This story was so well told, it made me laugh and cry and made my heart ache. It belongs in that group of books like Missing May or Bridge to Terabithia that are beautiful and heart-wrenching at the same time. The characters are so real - Naomi ("Chirp") with her passion for bird watching, Rachel as the moody teenage big sister, Dad with his calm psychiatrist voice and need to talk about everything, Mom with her dancing heart and laughter, and Joey with his overly strict father and delinquent brothers. You can see them all so clearly as you read, and you can hear the ocean in the background just as it is in their everyday lives. You can also hear all the things that help to anchor the story in its 1972 setting - "I think I love you" on the radio and "Get Smart" on the TV and talk of draft dodgers running off to Canada.
Something that really came through for me was the emotions - Mom's depression, Dad's worry, Rachel's anger, Chirp's fear - whatever they were feeling was there in each scene, easy to identify with or sympathize. I don't want to give away too much, but Mom's health problems and the way they impact the family drive the story and motivate Chirp's actions. Another thing that rang true was Chirp's teacher, Miss Gallagher, with all her "nifty" ideas. I had teachers like her and I can remember sitting in the reading corner trying to choose between The Secret Garden and From the Mixed-Up Files of Mrs. Basil E. Frankweiler, or groaning over the part I was assigned for the class play.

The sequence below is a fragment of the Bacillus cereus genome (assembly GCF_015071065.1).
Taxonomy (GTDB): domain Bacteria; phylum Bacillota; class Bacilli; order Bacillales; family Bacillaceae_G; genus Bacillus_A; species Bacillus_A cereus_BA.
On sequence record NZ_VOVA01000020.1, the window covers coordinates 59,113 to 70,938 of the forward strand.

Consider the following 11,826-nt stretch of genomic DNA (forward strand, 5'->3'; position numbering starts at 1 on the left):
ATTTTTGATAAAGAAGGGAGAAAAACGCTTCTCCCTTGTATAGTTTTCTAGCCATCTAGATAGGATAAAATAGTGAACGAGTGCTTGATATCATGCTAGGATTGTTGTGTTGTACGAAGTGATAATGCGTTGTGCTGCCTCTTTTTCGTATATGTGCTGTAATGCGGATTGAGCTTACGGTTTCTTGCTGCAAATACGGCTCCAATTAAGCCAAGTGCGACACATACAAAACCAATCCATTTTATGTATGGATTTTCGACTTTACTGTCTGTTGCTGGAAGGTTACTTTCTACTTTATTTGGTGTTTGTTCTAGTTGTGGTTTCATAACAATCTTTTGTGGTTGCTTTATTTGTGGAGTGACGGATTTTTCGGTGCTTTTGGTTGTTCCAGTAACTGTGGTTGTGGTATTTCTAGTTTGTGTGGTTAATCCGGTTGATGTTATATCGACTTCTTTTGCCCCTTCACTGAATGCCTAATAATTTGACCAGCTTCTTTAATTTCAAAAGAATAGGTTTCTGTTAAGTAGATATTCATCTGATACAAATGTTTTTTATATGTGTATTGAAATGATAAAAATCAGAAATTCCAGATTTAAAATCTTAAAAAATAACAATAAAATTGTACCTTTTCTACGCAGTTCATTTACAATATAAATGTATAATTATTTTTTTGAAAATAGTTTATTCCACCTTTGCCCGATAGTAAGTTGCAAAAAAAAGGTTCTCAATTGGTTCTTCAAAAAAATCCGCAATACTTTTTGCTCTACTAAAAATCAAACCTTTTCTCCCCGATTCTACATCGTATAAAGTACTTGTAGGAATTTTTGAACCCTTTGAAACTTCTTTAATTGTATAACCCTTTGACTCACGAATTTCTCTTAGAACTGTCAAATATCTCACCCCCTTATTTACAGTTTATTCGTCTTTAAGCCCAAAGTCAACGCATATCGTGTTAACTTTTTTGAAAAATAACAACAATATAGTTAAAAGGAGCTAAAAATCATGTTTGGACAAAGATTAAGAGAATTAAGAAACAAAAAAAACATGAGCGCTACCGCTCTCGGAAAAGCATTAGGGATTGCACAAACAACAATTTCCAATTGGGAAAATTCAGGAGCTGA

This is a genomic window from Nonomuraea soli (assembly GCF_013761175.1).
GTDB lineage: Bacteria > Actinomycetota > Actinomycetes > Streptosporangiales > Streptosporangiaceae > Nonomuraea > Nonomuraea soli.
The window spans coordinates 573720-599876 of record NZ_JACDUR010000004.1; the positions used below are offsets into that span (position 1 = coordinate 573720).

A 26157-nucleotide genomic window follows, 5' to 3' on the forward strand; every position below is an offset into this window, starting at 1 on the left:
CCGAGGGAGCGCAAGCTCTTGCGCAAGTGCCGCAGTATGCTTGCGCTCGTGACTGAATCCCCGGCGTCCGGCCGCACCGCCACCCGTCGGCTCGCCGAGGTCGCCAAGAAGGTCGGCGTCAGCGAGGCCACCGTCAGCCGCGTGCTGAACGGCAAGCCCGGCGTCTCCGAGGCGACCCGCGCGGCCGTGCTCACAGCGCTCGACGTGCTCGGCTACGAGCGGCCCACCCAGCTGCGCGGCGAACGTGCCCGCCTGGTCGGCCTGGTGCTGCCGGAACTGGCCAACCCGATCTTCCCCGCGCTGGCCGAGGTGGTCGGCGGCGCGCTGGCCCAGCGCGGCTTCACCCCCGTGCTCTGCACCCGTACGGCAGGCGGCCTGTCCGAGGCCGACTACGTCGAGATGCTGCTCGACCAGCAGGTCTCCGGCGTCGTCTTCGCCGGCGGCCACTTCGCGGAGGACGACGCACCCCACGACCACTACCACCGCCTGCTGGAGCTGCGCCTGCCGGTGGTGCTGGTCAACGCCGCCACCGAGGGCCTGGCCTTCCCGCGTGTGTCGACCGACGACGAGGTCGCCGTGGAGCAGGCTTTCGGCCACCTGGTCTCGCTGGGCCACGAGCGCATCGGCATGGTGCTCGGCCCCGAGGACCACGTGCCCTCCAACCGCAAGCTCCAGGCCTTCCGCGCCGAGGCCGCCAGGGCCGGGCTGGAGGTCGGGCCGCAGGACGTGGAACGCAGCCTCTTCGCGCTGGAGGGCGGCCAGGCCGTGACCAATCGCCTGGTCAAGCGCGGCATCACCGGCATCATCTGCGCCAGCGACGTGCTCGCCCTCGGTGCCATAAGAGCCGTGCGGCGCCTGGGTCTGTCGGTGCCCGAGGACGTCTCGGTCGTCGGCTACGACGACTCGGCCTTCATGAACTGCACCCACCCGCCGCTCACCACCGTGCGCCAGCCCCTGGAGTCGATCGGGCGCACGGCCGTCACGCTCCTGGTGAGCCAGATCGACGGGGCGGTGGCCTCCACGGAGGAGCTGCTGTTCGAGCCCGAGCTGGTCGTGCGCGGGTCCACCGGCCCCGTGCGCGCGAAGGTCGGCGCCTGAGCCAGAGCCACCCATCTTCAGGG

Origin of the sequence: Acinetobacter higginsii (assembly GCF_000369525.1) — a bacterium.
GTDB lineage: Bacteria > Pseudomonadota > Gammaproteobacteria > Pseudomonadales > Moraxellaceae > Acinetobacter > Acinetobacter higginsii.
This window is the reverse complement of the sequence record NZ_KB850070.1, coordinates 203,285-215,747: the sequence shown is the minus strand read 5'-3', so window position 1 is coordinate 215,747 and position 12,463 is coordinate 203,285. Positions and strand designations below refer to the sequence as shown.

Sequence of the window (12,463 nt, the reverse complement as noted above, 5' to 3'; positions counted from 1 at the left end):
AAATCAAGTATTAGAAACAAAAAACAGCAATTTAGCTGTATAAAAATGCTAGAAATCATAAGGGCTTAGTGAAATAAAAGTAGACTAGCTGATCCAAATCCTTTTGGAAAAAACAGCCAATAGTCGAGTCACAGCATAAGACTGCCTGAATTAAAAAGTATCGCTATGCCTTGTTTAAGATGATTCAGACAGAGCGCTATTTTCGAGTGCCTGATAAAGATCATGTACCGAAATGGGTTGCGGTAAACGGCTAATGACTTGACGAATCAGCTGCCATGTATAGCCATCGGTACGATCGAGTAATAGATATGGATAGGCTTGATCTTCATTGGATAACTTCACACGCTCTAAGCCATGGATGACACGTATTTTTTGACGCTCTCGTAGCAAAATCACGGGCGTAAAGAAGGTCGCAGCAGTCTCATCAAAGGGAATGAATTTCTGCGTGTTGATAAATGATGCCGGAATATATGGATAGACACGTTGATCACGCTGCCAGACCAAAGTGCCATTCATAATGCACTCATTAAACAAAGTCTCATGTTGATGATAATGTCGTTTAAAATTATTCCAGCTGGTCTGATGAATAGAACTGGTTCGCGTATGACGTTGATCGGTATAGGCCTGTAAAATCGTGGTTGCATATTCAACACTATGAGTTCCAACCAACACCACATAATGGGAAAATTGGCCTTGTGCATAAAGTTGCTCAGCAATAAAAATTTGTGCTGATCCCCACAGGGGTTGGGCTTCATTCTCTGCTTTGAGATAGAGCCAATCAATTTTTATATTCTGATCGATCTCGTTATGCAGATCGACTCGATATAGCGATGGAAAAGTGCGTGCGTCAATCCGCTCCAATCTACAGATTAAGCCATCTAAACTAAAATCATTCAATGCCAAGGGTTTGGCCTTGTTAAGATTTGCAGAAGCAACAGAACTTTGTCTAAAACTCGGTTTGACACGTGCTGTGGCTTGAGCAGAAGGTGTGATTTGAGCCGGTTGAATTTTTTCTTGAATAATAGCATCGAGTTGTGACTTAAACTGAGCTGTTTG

It truly is a wonderful story about family and friendship and loss - and I cried my way through the second half of the book. I recommend reading it with your box of tissues close at hand.
I read an e-book provided by the publisher through NetGalley. It will go on sale on September 9, 2014.